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The People of the State of New York v. Jayvon Gangar

State of New York Supreme Court, Appellate Division Third Judicial Department

December 9, 2010


Appeal from a judgment of the County Court of Schenectady County (Drago, J.), rendered January 13, 2009, upon a verdict convicting defendant of the crimes of criminal possession of a weapon in the second degree (six counts), tampering with physical evidence (five counts) and obstructing governmental administration in the second degree.

The opinion of the court was delivered by: Malone Jr., J.


Calendar Date: October 14, 2010

Before: Mercure, J.P., Peters, Rose, Malone Jr. and Egan Jr., JJ.

As a result of an incident in which defendant and two others engaged in a shootout with another individual at an apartment complex in the City of Schenectady, Schenectady County and then engaged in a three-hour standoff with the police, defendant and three codefendants were charged in a 26-count indictment with various crimes.*fn1 Following a jury trial, defendant was found guilty of six counts of criminal possession of a weapon in the second degree, five counts of tampering with physical evidence and one count of obstructing governmental administration in the second degree. He was thereafter sentenced to an aggregate prison term of 17b to 23 years and four years of postrelease supervision. Defendant appeals.

Initially, defendant challenges both the legal sufficiency and the weight of the evidence supporting the judgment of conviction. Among other evidence, codefendant Juanita Mayben testified at trial that she observed defendant in possession of a .357 caliber revolver the night before the shootout and in possession of a weapon during the incident. Contrary to defendant's assertions, Mayben's testimony was sufficiently corroborated by other evidence at trial that tended to connect him to the crime (see CPL 60.50; People v Reome, 15 NY3d 188, 191-192 [2010]) and was not inherently unreliable because she testified pursuant to a cooperation agreement (see People v Thompson, 75 AD3d 760, 763 [2010]). Testimony at trial also established that, after the shooting, defendant and codefendants Akeem Ulmer and Keith Payne retreated to the apartment located at 225 Frank Street. When the police arrived, Payne and defendant repeatedly refused the police officers' requests to exit the apartment and engaged in a three-hour standoff. During the standoff, police officers situated in the apartment under 225 Frank Street heard something heavy being moved and a subsequent search of 225 Frank Street yielded a .22 caliber revolver, a .22 caliber semiautomatic pistol and a .357 caliber revolver, which were found hidden under the refrigerator. The police also discovered live and spent ammunition in and around the toilet. Finally, while in police custody, defendant communicated with his codefendants and specifically discussed the hiding of the .357 caliber revolver. Viewed in the light most favorable to the People, we find legally sufficient evidence in the record to support the findings that defendant, acting either as a principal or as an accessory (see Penal Law § 20.00; People v Thompson, 75 AD3d at 765), physically or constructively possessed a loaded weapon with the intent to use the same against another (see Penal Law § 265.03 [1] [b]; People v Carter, 60 AD3d 1103, 1106 [2009], lv denied 12 NY3d 924 [2009]), and possessed the same outside his home or business (see Penal Law § 265.03 [3]), tampered with physical evidence by means of concealment (see Penal Law § 215.40 [2]) and obstructed governmental administration (see Penal Law § 195.05). Further, assuming a different verdict would not have been unreasonable, viewing the evidence in a neutral light and deferring to the jury's credibility determinations, we are not convinced that the verdict is against the weight of the evidence (see People v Bleakley, 69 NY2d 490, 495 [1987]).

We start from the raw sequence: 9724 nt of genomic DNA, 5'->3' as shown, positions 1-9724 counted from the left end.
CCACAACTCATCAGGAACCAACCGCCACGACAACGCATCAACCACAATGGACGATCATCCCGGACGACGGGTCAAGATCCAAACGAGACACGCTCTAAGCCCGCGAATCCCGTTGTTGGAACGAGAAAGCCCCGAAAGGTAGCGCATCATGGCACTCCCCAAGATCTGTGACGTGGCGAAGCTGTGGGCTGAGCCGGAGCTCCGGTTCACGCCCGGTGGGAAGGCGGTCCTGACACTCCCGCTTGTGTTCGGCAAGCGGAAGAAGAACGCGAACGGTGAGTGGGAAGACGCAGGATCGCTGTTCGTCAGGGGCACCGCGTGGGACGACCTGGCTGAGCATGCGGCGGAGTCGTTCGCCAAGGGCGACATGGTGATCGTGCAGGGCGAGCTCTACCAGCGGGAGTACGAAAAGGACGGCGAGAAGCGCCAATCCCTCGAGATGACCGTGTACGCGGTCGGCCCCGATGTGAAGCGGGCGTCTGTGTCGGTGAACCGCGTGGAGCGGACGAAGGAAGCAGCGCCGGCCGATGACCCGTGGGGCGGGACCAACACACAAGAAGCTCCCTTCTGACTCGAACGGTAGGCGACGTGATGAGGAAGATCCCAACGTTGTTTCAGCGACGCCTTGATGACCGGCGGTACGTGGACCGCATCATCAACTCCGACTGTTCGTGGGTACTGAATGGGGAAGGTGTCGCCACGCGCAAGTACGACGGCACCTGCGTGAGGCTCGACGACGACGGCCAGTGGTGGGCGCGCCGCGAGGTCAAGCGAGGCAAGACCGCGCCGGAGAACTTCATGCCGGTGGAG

Nor are we convinced that County Court abused its discretion in permitting the People to cross-examine defendant about his prior conviction of criminal sale of a controlled substance in the third degree, which indicates defendant's willingness to put his own interests ahead of society's. Because the court appropriately mitigated the potential prejudice to defendant by prohibiting the People from inquiring into the facts underlying the conviction, the Sandoval ruling was proper (see People v Peele, 73 AD3d 1219, 1220 [2010]).

Next, we are not persuaded that defendant was denied the effective assistance of counsel. Contrary to defendant's contention, trial counsel's failure to make a pretrial motion, even a potentially meritorious one, does not necessarily constitute ineffective assistance (see People v Rivera, 71 NY2d 705, 709 [1988]). Moreover, the record reflects that counsel provided meaningful representation to defendant by, among other things, effectively cross-examining witnesses and aggressively pursuing a reasonable defense to the charges.

Finally, defendant's remaining contentions, including his claims that County Court erred by allowing the jury to view videotape footage of him in the police interview room and footage of his arrest, and that his sentence is harsh and excessive, have been considered and found to be unpersuasive.

Mercure, J.P., Peters, Rose and Egan Jr., JJ., concur.

ORDERED that the judgment is affirmed.


Robert D. Mayberger Clerk of the Court

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